the manufacturer's geographical location;
the manufacturer's length of time in business; and
a ranking of the manufacturer's website.
4. The method of claim 3 wherein the manufacturer's industry segment is selected from at least one of financial, government, health care, law enforcement, military, education and marketing.
5. The method of claim 2 wherein the manufacturer attributes include the manufacturer's industry segment and whether the manufacturer has obtained a certification related to its industry segment.
6. The method of claim 2 wherein the step of calculating the manufacturer risk score includes associating each of the manufacturer attributes to one or more categories and calculating a risk associated with each of the categories.
7. The method of claim 6 wherein the step of calculating the manufacturer score includes assigning a weight to each of the categories.
8. A method for assessing security and privacy risks of a mobile application, the method comprising:
gathering manufacturer information about a mobile application manufacturer associated with a mobile application installed on a mobile device, wherein the manufacturer information includes at least one of:
publicly available information about the manufacture; and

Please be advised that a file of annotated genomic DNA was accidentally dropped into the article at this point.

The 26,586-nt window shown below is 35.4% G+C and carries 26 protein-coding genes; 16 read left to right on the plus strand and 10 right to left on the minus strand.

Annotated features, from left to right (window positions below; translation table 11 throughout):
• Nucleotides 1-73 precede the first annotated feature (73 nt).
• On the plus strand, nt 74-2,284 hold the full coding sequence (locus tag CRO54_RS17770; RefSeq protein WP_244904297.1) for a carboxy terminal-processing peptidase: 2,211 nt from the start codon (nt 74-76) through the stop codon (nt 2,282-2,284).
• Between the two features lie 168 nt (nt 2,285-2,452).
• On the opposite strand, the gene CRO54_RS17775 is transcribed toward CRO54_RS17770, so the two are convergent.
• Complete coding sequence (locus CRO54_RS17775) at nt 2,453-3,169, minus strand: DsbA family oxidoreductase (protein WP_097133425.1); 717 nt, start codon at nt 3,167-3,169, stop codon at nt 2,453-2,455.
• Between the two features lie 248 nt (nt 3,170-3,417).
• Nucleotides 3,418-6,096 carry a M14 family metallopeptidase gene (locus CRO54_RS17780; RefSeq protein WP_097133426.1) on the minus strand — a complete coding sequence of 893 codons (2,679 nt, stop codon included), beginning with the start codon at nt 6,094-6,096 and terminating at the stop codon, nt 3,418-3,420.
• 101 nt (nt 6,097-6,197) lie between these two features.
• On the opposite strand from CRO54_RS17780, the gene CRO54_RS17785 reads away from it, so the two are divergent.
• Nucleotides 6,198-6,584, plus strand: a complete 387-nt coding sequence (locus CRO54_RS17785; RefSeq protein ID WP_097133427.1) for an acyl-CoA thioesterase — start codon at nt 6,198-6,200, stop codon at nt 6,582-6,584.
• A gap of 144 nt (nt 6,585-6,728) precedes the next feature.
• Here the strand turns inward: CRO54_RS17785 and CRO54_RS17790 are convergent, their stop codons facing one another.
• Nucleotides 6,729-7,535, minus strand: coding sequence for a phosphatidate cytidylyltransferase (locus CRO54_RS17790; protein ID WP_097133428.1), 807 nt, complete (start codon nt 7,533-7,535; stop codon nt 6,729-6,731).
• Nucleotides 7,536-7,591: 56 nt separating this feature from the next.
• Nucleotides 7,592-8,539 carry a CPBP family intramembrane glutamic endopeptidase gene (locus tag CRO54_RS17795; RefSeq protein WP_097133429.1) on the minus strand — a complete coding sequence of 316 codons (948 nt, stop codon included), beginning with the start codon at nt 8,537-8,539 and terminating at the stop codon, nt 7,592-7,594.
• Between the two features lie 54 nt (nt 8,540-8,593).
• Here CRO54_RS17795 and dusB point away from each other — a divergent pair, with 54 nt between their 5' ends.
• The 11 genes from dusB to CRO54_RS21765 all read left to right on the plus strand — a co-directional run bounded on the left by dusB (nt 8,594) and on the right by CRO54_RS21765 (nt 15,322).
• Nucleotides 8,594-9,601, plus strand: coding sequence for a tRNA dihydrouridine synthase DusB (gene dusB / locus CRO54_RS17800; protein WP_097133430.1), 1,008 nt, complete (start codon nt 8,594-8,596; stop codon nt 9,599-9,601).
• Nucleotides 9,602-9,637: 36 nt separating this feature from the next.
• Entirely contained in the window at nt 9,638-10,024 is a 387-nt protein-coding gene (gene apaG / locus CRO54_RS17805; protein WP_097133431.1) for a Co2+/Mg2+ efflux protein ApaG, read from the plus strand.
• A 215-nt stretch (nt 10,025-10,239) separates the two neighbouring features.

private information provided by the manufacturer;
with a data analytics and risk server computer including a risk calculation software module in communication with a risk database, storing the gathered manufacturer information in a manufacturer profile;
with the risk calculation software module; using the manufacturer profile to calculate and store a manufacturer risk score that reflects the credibility of the manufacturer to produce or maintain a mobile device application;
with the mobile device in communication with the at least one of the data analytics and risk server and the risk database, automatically scanning information provided by the mobile device operating system via one or more application programming interfaces to discover application risk attributes of one or more of a mobile application installed on the mobile device; and
calculating a security and privacy risk for the mobile application as a function of the manufacturer risk score and the application risk attributes of the mobile application.
9. The method of claim 8 wherein the step of using the manufacturer profile to calculate the manufacturer risk score further includes assigning a weight to each of the plurality of manufacturer attributes.
10. The method of claim 9 wherein the plurality of manufacturer attributes includes two or more of: